It took many months reading and learning about frugality and tiny houses and wanting to downsize before I really began to appreciate what I have. But it seems I am destined to finally get my head in order now that I’m heading toward 40.
I just finished reading How to Retire the Cheapskate Way by Jeff Yeager. There are tips for saving money and creating income streams during retirement. Really though, the book is about changing your thinking about what retirement means. For many people, retirement is the long, slow decline after you’ve finished your productive years. Jeff yeager wants to change that idea. He wants you to understand that you don’t need the million dollars that financial planners all say you do, with a little frugality you can thrive on much less.
Jeff believes that retirement can and should be a time to finally fulfill all those dreams you were too busy working to make time for. Travel. Write that book. Start a small, home-based business. Learn to sew. Whatever it was, retirement is the time to do it. You already have an income stream from Social Security (in the U.S.) and hopefully some investments and savings so you don’t have to worry about what you’ll do if your dog walking business fails, or you don’t sell the book. You weren’t counting on that money, and you’ve done it purely for love.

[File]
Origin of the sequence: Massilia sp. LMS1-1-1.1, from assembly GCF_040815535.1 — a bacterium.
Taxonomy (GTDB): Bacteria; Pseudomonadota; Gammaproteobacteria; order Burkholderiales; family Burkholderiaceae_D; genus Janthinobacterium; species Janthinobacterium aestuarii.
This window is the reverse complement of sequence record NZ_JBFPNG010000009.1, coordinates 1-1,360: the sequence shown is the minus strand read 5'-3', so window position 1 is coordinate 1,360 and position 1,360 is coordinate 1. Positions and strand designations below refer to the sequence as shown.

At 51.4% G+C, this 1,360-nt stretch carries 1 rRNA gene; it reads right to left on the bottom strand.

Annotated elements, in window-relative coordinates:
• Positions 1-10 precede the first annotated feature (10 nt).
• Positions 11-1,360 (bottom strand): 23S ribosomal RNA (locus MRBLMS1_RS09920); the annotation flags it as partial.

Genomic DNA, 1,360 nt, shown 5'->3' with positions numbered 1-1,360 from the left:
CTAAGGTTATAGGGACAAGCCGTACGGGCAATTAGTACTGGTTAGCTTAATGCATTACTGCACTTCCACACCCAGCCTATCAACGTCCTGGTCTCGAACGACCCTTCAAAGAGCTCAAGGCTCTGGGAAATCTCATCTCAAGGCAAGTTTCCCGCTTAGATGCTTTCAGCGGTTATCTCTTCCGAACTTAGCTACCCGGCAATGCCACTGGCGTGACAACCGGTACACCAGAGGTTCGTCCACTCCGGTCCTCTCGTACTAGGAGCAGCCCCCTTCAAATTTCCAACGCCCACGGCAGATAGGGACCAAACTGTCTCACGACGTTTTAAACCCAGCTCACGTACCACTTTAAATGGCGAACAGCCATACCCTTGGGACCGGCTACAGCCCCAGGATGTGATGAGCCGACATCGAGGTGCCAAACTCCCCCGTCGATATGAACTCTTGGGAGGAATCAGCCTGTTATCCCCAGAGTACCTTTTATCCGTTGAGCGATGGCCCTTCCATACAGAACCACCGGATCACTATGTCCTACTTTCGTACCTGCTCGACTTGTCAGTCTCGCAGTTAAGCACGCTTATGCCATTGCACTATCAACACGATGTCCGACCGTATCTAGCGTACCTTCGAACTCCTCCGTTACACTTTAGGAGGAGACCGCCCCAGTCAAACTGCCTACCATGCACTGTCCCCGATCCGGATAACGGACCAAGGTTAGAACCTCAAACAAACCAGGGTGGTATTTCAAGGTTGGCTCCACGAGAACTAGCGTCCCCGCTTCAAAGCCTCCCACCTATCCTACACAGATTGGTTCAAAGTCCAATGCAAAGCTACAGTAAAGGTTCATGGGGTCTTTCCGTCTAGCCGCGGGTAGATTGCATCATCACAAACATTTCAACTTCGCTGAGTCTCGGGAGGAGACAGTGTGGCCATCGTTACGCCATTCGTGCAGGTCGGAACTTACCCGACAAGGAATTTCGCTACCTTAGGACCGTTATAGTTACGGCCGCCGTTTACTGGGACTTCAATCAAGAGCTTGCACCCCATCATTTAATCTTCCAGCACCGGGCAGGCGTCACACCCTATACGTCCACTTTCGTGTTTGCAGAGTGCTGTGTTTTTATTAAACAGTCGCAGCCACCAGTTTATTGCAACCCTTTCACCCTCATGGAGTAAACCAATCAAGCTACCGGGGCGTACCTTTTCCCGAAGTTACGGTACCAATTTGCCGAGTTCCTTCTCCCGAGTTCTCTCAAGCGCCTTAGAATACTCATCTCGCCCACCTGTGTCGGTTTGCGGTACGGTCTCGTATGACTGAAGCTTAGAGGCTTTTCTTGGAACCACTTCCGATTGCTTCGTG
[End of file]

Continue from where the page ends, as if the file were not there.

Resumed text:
It’s, as always, a bit disheartening to read so many stories of people who have been frugal their whole lives, or who started saving much younger than I. But, the silver lining is that I don’t have to have a million dollars. It would certainly be nice, and I’m going to try for it, but most people naturally spend less as they age. Debts are paid off, there are no kids to pay for, health care costs go up, but most everything else goes down. You don’t need to replace 100% of your highest income in order to have a comfortable retirement.
Many of the people in the book were able to retire early simply by being smart with their spending and living frugally. The book is not about investing. It is about how, by living frugally, you can have, “a better, earlier, happier retirement.” It changed my perspective and made me think about why I am working and what retirement is going to mean for me.